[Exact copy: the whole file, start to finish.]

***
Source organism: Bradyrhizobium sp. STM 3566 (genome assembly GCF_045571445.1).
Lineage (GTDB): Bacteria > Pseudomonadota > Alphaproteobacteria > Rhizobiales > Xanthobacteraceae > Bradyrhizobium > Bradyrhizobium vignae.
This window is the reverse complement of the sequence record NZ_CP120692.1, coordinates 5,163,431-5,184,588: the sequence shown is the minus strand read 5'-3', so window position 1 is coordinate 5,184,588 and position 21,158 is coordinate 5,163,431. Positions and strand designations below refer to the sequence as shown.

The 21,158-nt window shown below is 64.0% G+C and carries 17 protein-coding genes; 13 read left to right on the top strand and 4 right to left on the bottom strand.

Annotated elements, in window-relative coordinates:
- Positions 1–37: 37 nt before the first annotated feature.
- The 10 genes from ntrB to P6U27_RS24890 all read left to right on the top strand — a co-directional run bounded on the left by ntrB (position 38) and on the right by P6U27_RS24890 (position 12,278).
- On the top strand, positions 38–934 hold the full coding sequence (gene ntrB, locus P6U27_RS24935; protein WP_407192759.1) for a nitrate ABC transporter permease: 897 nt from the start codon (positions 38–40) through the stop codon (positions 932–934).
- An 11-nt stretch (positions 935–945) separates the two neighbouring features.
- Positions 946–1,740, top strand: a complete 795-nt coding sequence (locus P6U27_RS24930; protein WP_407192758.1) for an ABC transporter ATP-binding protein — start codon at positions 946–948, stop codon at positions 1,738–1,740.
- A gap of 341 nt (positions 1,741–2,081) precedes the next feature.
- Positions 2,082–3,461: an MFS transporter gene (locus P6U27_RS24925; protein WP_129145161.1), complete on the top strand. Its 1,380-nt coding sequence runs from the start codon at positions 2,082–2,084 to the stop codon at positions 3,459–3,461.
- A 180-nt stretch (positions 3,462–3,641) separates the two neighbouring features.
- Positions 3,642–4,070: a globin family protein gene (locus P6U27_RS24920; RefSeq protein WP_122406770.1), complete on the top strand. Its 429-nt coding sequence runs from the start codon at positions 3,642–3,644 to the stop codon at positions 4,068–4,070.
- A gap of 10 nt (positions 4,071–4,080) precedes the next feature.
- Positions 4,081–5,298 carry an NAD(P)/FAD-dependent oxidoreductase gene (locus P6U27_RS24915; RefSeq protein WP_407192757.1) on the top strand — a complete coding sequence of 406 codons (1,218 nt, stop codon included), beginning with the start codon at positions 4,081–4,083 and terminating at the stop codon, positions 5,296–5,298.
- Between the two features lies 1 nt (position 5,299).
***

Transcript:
Source organism: Bradyrhizobium sp. STM 3566 (genome assembly GCF_045571445.1).
Lineage (GTDB): Bacteria > Pseudomonadota > Alphaproteobacteria > Rhizobiales > Xanthobacteraceae > Bradyrhizobium > Bradyrhizobium vignae.
This window is the reverse complement of the sequence record NZ_CP120692.1, coordinates 5,163,431-5,184,588: the sequence shown is the minus strand read 5'-3', so window position 1 is coordinate 5,184,588 and position 21,158 is coordinate 5,163,431. Positions and strand designations below refer to the sequence as shown.

The 21,158-nt window shown below is 64.0% G+C and carries 17 protein-coding genes; 13 read left to right on the top strand and 4 right to left on the bottom strand.

Annotated elements, in window-relative coordinates:
- Positions 1–37: 37 nt before the first annotated feature.
- The 10 genes from ntrB to P6U27_RS24890 all read left to right on the top strand — a co-directional run bounded on the left by ntrB (position 38) and on the right by P6U27_RS24890 (position 12,278).
- On the top strand, positions 38–934 hold the full coding sequence (gene ntrB, locus P6U27_RS24935; protein WP_407192759.1) for a nitrate ABC transporter permease: 897 nt from the start codon (positions 38–40) through the stop codon (positions 932–934).
- An 11-nt stretch (positions 935–945) separates the two neighbouring features.
- Positions 946–1,740, top strand: a complete 795-nt coding sequence (locus P6U27_RS24930; protein WP_407192758.1) for an ABC transporter ATP-binding protein — start codon at positions 946–948, stop codon at positions 1,738–1,740.
- A gap of 341 nt (positions 1,741–2,081) precedes the next feature.
- Positions 2,082–3,461: an MFS transporter gene (locus P6U27_RS24925; protein WP_129145161.1), complete on the top strand. Its 1,380-nt coding sequence runs from the start codon at positions 2,082–2,084 to the stop codon at positions 3,459–3,461.
- A 180-nt stretch (positions 3,462–3,641) separates the two neighbouring features.
- Positions 3,642–4,070: a globin family protein gene (locus P6U27_RS24920; RefSeq protein WP_122406770.1), complete on the top strand. Its 429-nt coding sequence runs from the start codon at positions 3,642–3,644 to the stop codon at positions 4,068–4,070.
- A gap of 10 nt (positions 4,071–4,080) precedes the next feature.
- Positions 4,081–5,298 carry an NAD(P)/FAD-dependent oxidoreductase gene (locus P6U27_RS24915; RefSeq protein WP_407192757.1) on the top strand — a complete coding sequence of 406 codons (1,218 nt, stop codon included), beginning with the start codon at positions 4,081–4,083 and terminating at the stop codon, positions 5,296–5,298.
- Between the two features lies 1 nt (position 5,299).